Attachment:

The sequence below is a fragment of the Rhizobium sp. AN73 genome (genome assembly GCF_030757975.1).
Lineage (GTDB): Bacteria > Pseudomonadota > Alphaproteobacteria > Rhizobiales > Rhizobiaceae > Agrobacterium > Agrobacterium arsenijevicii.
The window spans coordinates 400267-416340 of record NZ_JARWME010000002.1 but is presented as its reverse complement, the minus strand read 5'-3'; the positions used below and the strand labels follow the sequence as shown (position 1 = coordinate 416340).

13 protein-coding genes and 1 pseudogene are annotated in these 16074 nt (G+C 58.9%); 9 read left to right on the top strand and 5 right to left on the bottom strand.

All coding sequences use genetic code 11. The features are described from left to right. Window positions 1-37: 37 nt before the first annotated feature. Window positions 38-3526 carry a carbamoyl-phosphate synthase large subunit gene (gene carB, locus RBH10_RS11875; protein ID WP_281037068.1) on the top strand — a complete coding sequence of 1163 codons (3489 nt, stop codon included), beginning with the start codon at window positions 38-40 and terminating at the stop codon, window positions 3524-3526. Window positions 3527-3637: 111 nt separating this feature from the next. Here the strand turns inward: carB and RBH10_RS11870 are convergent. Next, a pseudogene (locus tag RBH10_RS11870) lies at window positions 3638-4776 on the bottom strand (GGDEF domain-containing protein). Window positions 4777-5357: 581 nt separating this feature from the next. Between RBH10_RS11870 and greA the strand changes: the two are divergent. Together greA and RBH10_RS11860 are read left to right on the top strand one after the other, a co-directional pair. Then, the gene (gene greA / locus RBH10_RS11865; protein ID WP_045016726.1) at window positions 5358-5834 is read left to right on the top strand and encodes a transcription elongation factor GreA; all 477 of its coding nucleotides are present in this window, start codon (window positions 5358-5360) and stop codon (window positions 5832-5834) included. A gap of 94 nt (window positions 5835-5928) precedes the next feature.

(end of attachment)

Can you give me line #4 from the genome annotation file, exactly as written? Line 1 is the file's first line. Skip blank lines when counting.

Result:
13 protein-coding genes and 1 pseudogene are annotated in these 16074 nt (G+C 58.9%); 9 read left to right on the top strand and 5 right to left on the bottom strand.